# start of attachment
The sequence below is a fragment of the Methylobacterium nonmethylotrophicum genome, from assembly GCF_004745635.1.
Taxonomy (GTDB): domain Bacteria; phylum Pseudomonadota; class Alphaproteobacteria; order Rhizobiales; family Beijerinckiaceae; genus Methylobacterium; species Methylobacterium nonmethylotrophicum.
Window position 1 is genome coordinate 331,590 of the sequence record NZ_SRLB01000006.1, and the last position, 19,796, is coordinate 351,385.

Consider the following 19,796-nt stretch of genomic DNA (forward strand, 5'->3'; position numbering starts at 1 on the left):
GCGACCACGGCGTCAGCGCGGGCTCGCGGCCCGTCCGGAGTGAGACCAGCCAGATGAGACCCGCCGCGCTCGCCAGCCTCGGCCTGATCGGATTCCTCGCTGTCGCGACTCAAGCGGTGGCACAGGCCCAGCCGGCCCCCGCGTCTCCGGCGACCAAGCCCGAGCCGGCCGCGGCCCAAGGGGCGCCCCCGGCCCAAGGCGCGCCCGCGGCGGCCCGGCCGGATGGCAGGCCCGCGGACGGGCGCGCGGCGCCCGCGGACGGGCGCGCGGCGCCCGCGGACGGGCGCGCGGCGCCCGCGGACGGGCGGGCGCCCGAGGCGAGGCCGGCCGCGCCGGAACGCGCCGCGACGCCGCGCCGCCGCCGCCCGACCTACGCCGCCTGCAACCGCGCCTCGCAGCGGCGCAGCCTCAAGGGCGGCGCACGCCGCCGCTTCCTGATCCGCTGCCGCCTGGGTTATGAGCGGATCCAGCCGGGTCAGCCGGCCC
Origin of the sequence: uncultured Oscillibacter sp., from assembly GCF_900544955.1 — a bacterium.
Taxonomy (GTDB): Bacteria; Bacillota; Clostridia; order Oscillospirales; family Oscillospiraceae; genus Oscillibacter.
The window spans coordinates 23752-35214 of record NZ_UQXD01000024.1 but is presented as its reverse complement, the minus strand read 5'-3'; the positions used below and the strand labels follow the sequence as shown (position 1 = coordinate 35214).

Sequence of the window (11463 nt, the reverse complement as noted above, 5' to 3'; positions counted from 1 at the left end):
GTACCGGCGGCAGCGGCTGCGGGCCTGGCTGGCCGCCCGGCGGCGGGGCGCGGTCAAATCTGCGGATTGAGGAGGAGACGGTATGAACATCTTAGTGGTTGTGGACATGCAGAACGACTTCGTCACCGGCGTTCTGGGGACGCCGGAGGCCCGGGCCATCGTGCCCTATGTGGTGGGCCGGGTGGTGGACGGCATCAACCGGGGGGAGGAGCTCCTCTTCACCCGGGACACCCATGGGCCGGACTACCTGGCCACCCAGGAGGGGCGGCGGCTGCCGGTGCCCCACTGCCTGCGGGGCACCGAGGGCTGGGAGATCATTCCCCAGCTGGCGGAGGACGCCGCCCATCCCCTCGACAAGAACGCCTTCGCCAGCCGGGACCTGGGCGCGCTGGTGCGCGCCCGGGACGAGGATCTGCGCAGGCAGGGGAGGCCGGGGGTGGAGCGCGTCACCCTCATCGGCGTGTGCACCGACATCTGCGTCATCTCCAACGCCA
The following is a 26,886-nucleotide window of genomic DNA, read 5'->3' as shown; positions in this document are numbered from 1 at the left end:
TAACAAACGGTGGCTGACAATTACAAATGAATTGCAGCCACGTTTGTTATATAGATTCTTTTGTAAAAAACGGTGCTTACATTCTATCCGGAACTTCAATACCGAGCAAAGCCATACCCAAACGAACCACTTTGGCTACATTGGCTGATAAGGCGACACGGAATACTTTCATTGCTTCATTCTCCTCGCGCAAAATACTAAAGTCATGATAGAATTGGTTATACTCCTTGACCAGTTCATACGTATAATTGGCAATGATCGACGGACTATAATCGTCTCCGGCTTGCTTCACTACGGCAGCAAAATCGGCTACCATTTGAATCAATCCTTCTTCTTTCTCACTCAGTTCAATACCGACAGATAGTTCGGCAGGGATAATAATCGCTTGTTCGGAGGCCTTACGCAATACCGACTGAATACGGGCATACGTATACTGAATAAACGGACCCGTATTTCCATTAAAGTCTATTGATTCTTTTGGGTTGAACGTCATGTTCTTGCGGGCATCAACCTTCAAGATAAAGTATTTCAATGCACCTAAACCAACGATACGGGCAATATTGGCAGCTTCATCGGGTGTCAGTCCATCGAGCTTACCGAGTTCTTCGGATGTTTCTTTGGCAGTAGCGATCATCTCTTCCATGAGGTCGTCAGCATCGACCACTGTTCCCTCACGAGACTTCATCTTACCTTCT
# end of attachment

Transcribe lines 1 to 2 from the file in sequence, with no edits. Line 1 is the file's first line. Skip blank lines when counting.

The sequence below is a fragment of the Methylobacterium nonmethylotrophicum genome, from assembly GCF_004745635.1.
Taxonomy (GTDB): domain Bacteria; phylum Pseudomonadota; class Alphaproteobacteria; order Rhizobiales; family Beijerinckiaceae; genus Methylobacterium; species Methylobacterium nonmethylotrophicum.